"Generation Kill" is the account of one particular platoon in the Marine's First Recon Battalion and their experience in the Second Gulf War. The First Recon Marines are among the first on the ground and typically are given reconnaissance missions (hence "Recon"). The invasion of Iraq was different. These soldiers are trained for a wide variety of missions except for the one they are being given: the first wave of an invasion. "Generation Kill" is exceptional war reporting, as good as anything else that has been published in decades.
Evan Wright is a reporter from Rolling Stone magazine. He was embedded with First Recon and was able to experience the war from the moment the Marines cross the border into Iraq from the fall of Saddam in Baghdad. Being with First Recon gives the reader a rare look at an elite fighting unit. A Marine has to be the best of the Marines to be able to make it into First Recon. Most who apply wash out. Evan Wright gives the reader the experience of combat and the invasion from the perspective of the Marines in First Recon. These are hard men, warriors. They are trained to fight, to engage the enemy, to kill. They are trained for a very different war than the one they are called to fight. First Recon is sent in to Iraq as an advance unit. They are sent to roll through ambushes so that the main force does not get ambushed. They are sent, at times, 20 miles or more away from any friendly force.
Through the eyes of the First Recon Marines we see what conditions they had to deal with. Their weapons jammed because they were not given enough lubricant to deal with the blowing sand. Squads were not able to communicate with each other because their radios were often set to different frequencies by the administration and support teams, with no warning. The missions were often not clear, and the Rules of Engagement (the rules which tell a soldier when he can and cannot fire his weapon) are constantly changing depending on the mission. There was often an unclear line between who was an enemy combatant and who was a civilian, which coupled with the fact that First Recon was sent so far in advance of the rest of the army that they were essentially isolated made for a very dangerous and edgy situation. As First Recon Marines, these young men in their early 20's were trained not to let the enemy get the first shot. The trouble here is that it is not clear who is the enemy until they take the first shot.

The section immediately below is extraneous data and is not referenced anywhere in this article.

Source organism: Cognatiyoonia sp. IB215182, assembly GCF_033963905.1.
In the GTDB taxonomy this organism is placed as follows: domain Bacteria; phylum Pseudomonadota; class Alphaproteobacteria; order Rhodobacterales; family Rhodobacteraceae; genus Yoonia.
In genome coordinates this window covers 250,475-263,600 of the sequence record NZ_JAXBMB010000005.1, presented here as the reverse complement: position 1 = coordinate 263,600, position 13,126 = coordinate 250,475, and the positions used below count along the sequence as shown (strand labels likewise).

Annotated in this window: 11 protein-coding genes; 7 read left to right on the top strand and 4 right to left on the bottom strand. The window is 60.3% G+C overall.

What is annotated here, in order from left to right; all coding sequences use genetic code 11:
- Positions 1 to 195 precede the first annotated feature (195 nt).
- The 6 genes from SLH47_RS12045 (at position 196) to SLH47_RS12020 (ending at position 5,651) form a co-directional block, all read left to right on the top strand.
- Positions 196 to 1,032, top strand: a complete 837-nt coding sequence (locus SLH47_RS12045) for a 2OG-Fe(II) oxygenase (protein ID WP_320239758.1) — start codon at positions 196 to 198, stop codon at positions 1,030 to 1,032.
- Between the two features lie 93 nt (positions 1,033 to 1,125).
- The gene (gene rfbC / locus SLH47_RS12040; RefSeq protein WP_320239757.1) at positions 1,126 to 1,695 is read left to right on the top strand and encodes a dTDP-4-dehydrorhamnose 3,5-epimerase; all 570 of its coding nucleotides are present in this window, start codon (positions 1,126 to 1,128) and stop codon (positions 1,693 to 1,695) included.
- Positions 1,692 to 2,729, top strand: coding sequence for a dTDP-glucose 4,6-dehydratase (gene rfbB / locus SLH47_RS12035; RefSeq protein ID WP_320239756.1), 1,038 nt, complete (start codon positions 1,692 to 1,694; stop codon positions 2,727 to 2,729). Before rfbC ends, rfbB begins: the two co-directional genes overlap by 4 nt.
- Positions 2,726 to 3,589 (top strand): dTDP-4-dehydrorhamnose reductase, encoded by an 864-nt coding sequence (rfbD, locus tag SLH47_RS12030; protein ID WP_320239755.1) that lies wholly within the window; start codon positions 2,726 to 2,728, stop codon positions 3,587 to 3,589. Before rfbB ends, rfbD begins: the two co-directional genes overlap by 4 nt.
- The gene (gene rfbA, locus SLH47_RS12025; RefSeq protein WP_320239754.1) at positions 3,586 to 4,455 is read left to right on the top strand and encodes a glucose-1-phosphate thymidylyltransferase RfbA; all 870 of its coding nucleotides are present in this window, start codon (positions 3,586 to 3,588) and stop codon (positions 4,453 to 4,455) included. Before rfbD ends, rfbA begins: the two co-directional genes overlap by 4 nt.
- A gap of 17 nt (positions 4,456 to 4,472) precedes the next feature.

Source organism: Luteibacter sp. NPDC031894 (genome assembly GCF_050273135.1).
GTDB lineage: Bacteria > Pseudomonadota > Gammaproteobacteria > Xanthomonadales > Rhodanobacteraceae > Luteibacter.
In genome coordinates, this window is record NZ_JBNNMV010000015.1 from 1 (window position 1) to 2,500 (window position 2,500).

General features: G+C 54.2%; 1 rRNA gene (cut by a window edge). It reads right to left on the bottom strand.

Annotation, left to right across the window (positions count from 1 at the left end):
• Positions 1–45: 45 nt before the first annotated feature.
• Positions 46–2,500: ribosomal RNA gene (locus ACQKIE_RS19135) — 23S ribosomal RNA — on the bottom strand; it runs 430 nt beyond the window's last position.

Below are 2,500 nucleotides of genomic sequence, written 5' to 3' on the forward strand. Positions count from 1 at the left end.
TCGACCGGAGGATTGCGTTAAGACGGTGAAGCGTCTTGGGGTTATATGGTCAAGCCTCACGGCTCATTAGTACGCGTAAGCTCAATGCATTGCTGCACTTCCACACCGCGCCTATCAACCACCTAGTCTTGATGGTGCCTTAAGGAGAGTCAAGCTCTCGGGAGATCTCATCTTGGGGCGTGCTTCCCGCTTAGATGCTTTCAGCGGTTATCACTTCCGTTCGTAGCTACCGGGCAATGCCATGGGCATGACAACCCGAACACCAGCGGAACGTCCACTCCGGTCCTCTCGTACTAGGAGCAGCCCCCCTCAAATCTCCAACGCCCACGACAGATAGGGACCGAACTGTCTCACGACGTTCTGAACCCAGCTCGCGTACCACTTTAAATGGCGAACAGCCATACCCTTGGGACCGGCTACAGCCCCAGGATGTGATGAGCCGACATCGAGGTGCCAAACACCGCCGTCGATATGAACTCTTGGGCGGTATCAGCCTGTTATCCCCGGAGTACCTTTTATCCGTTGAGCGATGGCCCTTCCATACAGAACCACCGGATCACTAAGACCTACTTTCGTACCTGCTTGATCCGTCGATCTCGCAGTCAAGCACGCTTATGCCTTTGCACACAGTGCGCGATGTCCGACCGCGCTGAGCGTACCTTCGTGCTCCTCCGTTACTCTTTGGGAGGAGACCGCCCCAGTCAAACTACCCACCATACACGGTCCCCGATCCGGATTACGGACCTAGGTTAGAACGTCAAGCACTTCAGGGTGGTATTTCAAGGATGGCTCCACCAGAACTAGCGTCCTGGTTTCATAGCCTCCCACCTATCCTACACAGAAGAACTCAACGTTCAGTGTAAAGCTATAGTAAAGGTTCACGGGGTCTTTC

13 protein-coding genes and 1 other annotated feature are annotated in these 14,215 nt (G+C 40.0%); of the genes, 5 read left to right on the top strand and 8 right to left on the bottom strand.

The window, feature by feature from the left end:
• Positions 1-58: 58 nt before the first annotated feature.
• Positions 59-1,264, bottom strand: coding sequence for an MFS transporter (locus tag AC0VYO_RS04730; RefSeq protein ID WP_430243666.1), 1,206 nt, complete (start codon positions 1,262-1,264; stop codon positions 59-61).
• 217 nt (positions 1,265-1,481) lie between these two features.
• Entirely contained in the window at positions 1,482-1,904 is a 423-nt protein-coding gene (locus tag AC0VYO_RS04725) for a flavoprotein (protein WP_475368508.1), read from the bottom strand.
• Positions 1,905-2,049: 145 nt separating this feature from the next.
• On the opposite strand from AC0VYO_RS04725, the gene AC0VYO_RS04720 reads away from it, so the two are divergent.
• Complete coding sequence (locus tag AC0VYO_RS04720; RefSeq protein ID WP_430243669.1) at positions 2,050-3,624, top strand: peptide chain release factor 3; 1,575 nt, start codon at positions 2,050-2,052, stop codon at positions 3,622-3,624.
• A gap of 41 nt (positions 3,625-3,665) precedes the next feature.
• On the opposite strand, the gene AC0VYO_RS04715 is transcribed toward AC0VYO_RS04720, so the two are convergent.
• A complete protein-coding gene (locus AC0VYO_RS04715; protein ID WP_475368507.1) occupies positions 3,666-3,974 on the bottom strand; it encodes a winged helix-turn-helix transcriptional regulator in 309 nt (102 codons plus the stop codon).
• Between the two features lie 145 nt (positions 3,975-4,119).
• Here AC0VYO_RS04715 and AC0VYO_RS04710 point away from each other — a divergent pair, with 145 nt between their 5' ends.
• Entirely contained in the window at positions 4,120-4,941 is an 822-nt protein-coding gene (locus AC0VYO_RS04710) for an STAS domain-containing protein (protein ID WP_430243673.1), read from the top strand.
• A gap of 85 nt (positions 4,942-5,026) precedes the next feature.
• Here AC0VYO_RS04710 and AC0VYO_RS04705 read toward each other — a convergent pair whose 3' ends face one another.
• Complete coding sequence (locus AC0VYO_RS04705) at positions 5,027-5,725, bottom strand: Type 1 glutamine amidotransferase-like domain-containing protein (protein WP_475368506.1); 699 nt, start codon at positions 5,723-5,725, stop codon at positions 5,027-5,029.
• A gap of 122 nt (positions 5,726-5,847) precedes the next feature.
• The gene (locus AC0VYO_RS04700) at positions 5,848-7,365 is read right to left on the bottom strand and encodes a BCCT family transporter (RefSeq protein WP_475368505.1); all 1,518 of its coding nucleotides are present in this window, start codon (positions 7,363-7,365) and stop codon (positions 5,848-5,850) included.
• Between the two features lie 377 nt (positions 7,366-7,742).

Wright shows us how the Marines live and how they talk and interact with each other. It is crude, vulgar, often funny, and eye opening to see the sacrifices these men are making to serve. In most cases they are not idealistic about the war they are fighting. They are soldiers and this is what they are trained to do. They have had "kill" drilled into them every day before deployment and combat is the opportunity to put their training into action.
The life of a soldier, not to mention a First Recon Marine, is one that is completely alien to any civilian. Nothing that we have or do even remotely compares to the lives they live and they work they do. "Generation Kill" shows us some of the best the Marines have to offer: Marines doing their job well and efficiently. "Generation Kill" also shows some of the worst of the war: poor commanders, civilians being killed, targeted, and degraded, and the wastefulness of war. One thing that this book shows about war is that there is no simple answer or description of what war is and how it is fought. There is good and bad. Morality and immorality. Heroism and cowardly acts. There is a sense of pride that comes out of "Generation Kill", but this is not even remotely any sort of military puff piece. "Generation Kill" is tough, but fair. It is one of the better first hand accounts of a military action that has come out in recent memory.